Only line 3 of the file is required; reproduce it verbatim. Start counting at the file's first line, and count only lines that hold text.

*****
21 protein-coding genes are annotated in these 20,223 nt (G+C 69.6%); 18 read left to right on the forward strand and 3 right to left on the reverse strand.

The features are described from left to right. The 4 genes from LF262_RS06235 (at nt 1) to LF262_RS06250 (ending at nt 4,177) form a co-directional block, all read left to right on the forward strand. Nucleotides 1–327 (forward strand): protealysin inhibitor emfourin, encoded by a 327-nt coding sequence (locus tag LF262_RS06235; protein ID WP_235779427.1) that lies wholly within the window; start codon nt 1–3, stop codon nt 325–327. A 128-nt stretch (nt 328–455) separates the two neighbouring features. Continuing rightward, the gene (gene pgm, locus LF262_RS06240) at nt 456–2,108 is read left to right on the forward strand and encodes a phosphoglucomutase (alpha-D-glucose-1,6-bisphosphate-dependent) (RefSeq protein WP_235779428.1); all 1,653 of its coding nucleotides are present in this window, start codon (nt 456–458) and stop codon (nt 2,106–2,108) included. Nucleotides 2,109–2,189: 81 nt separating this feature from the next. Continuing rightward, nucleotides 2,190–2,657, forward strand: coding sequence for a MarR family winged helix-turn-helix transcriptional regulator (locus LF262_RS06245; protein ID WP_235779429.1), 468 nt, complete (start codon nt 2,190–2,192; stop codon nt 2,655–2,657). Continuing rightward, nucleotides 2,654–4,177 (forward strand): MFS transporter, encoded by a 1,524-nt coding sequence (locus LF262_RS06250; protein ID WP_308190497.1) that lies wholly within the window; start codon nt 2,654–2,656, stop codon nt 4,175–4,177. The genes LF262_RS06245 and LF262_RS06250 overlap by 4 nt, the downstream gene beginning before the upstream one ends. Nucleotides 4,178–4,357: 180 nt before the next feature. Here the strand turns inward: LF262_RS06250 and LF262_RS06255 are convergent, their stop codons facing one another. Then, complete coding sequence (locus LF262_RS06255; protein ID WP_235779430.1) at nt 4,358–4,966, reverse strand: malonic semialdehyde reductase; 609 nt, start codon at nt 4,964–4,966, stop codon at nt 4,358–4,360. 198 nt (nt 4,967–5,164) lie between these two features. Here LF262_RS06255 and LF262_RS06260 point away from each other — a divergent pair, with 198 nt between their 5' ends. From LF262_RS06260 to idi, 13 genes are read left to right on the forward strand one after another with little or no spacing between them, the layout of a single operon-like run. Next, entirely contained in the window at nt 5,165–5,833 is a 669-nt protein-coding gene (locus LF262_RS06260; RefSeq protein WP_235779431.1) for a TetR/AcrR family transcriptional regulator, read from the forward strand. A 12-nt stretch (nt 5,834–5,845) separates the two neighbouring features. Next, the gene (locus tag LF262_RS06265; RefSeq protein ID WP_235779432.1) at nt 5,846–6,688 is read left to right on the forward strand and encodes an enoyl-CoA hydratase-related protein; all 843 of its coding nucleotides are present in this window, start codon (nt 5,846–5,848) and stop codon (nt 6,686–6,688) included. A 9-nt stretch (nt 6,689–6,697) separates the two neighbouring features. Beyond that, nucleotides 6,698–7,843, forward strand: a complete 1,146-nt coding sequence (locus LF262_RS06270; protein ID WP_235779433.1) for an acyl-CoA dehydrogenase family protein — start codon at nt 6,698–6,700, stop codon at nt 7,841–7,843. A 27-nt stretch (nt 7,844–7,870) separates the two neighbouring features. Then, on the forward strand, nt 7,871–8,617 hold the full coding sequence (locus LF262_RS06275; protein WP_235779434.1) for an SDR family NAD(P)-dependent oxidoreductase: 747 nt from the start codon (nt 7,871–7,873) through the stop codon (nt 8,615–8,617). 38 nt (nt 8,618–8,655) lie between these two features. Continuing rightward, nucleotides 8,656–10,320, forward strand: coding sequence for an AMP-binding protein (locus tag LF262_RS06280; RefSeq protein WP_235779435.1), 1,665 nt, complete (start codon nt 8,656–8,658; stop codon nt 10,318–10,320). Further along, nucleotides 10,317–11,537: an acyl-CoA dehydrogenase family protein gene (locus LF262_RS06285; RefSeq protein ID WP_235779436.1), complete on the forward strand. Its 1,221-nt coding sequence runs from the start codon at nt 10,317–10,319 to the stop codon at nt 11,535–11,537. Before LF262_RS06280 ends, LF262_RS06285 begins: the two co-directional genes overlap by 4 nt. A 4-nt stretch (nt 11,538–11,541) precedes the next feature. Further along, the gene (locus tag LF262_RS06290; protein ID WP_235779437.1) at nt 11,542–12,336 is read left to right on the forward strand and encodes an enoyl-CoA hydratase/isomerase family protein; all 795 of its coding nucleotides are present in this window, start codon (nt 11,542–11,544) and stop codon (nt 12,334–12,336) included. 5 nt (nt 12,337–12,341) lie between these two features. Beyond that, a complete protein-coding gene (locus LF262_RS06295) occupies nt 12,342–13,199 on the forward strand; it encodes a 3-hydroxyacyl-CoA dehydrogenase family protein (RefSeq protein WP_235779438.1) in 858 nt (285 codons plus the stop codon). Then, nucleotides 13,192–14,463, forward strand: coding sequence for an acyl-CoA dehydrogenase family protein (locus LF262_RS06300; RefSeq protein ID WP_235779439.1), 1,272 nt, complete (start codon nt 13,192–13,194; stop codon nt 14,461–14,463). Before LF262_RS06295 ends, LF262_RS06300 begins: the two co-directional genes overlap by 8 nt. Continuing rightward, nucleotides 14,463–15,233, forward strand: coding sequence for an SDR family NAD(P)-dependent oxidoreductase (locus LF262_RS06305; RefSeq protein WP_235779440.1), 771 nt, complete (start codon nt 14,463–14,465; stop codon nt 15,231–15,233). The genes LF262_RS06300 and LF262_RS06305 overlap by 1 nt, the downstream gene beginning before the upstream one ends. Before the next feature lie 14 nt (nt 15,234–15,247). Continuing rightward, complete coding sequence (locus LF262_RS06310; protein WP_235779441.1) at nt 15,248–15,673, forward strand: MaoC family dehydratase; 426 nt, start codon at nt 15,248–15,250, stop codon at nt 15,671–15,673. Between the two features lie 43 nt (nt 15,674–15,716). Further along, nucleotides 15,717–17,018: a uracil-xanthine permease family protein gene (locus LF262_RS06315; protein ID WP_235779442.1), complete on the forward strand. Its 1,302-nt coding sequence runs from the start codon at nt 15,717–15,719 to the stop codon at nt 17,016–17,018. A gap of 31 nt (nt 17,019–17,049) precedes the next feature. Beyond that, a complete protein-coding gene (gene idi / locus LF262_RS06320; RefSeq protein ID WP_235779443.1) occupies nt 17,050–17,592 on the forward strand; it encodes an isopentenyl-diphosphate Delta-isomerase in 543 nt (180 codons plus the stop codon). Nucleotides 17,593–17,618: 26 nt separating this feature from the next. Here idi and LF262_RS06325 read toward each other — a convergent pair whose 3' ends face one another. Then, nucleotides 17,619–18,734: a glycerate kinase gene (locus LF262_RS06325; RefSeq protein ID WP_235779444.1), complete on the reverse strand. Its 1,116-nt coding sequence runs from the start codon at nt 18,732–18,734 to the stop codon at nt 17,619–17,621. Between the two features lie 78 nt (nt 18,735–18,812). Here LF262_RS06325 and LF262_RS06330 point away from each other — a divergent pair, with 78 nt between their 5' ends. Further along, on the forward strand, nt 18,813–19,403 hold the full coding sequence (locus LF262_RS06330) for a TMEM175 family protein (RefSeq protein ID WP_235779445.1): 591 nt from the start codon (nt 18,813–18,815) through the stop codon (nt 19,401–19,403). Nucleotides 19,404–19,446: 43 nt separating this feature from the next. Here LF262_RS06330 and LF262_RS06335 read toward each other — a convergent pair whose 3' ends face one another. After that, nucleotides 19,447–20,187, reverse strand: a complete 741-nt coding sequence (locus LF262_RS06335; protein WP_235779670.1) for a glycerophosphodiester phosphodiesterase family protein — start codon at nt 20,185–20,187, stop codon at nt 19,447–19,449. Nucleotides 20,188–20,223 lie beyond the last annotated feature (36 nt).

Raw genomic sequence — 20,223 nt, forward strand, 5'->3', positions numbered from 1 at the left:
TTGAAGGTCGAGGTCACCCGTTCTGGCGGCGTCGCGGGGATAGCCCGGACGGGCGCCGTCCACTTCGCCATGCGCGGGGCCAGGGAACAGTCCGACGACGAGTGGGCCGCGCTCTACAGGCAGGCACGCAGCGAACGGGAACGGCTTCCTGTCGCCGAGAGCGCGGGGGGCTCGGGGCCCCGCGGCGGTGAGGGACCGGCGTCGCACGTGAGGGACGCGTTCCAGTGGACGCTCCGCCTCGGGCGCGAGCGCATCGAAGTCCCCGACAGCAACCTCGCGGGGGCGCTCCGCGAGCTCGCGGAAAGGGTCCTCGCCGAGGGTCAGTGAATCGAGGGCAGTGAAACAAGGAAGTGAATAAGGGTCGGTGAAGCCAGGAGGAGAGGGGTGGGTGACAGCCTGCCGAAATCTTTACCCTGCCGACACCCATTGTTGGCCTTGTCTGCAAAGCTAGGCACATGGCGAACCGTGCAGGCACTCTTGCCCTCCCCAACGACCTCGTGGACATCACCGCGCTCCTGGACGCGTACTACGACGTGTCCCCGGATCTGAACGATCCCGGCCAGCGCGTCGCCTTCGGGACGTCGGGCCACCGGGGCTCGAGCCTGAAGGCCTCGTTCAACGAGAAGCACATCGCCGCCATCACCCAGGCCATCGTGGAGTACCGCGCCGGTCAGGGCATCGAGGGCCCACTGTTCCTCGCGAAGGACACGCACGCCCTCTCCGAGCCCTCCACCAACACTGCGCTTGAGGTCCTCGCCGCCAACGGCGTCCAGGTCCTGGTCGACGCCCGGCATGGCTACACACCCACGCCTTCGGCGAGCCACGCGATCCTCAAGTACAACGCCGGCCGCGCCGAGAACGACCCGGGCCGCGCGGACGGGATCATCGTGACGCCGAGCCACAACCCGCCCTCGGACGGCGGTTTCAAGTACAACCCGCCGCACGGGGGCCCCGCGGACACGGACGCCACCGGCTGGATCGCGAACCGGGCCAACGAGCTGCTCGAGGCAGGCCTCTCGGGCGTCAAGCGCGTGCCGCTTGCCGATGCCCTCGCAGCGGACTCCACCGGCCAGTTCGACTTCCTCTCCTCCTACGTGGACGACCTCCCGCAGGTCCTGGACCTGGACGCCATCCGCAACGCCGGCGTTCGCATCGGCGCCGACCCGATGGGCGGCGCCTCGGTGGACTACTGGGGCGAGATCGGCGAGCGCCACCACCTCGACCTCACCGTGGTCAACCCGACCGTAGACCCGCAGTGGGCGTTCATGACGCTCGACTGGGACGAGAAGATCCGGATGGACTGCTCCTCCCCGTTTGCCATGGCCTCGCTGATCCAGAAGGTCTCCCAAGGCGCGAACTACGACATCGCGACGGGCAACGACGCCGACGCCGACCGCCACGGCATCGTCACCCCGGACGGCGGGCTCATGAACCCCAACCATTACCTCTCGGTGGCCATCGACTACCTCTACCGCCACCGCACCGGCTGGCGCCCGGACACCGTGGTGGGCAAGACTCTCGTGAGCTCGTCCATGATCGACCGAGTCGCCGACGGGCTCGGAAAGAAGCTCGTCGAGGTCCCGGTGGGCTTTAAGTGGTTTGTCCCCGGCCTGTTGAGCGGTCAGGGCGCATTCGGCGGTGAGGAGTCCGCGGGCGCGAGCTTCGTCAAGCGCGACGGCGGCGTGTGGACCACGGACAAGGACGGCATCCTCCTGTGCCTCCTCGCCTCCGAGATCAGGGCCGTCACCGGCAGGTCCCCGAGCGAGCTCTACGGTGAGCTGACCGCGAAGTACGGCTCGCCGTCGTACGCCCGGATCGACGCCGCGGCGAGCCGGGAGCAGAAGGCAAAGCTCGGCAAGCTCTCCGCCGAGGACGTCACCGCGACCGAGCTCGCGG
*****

Raw genomic sequence — 20,223 nt, forward strand, 5'->3', positions numbered from 1 at the left: